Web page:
Senior employee dismissed over confidentiality breach

'There were other options available to him before sharing confidential information with the client'

Senior employee dismissed over confidentiality breach

Employers have a duty to protect confidential information due to its importance in protecting the privacy of both employees and the company.

Confidentiality agreements among staff are legally binding documents to protect sensitive information, such as trade secrets or personal information.

Caselaw has explained that employers hold senior employees in higher regard due to their greater access to confidential information. They are expected to adhere to the strictest standards of confidentiality and privacy.

In a recent case from the Fair Work Commission, a senior employee claimed unfair dismissal after the employer alleged that he breached his confidentiality obligations for disclosing information to a client. The employee argued he was obligated to disclose the said information.

Background of the case

The senior employee worked as a strategic asset manager in a facility management services company. He was a senior team member who managed a contract with a client.

According to records, his employment contract listed general obligations to the employer and requirements prohibiting the disclosure of confidential information.

The employee had “a personal relationship” with a former employee who left the company in January 2022.

After a few months, the employee emailed the former colleague “a confidential version” of the services agreement with the client. The employer said this email was “in breach of the employee’s confidentiality obligations.” As a defence, the employee said he sent the email “so he could manipulate a graphic contained within the document.”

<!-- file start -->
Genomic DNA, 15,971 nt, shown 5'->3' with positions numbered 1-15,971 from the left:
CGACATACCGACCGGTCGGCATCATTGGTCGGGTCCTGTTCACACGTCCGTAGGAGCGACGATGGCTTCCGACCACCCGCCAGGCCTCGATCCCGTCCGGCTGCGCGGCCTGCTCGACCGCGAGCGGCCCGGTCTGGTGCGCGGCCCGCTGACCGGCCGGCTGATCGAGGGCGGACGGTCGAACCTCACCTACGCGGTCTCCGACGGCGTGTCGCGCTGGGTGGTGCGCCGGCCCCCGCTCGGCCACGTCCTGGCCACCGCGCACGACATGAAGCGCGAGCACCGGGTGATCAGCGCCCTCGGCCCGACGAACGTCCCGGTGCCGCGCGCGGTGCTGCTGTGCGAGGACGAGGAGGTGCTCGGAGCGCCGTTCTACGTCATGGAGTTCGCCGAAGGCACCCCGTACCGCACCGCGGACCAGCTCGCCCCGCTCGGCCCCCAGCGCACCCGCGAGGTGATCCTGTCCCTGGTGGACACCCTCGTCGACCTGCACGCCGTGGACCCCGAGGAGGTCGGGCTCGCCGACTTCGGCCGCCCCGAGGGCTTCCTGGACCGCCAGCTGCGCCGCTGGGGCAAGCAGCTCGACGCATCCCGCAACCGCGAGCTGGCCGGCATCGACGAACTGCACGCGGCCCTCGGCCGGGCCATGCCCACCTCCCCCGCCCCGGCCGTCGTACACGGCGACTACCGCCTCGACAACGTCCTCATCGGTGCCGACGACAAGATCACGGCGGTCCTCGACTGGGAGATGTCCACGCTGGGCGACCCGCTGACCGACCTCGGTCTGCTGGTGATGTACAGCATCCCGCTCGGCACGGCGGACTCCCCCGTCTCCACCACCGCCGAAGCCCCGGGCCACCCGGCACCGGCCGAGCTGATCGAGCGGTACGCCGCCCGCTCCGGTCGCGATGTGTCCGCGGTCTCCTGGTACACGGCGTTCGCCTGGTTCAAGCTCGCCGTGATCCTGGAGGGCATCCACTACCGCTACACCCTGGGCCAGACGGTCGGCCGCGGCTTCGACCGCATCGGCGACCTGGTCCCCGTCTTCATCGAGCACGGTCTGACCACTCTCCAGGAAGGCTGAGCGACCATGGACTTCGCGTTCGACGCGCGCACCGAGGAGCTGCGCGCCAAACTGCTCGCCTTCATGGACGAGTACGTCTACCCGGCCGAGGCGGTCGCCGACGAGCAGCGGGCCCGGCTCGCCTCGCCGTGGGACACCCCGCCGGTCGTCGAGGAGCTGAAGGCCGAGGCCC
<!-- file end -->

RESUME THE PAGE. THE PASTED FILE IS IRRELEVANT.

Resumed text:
Later, the employee sent an email directly to the client “concerning the operation of the services agreement.”

The email advised the client that “certain contractor charge-out rates were above the ceiling threshold contained in the agreement … and the matter required further investigation.”

The employee argued that he was required under the services agreement “to alert the client of this issue,” but the employer said there was no such requirement. It said that he embarrassed the employer and that this conduct “was a breach of the obligations (express and implied) under his employment contract.”

The employer also argued that he “displayed a lack of truthfulness concerning disclosures about his relationship with the former employee, which was legitimately raised with him during his employment.”

It further said that it “lost trust and confidence in his ability to perform his role as a consequence of his actions.” Meanwhile, the employee argued that “he was responsible for data integrity,” which was “a data integrity issue, not a confidentiality issue.”

HRD previously reported on the case of an employee’s dismissal for misconduct after she disclosed confidential information that allegedly favoured another company.

However, in another case, an employee was awarded compensation despite copying confidential documents because the employer dismissed him without warning.

The FWC’s consideration

The commission questioned whether the employee’s particular communication with the client was required under the terms of the agreement.

It said that the “information about charge-out rates” did not amount to a data breach but said that his actions were “ill,” considering “a person of his experience and seniority.”

“There were other options available to him before sharing confidential information with the client,” the commission said, adding that the employee’s action “provided a proper basis for the employer to lose trust and confidence in his ability to adequately perform his role.”

As for sending a confidential document to a former employee, the FWC said there were “other options available to manipulate document that did not breach confidentiality obligations” and found his explanation “unconvincing.”

“The employee’s breach of confidentiality and poor exercise of discretion as an experienced and senior employee [is] a valid reason for dismissal,” the commission said.  

Thus, it found that his dismissal was not harsh, unjust or unreasonable.

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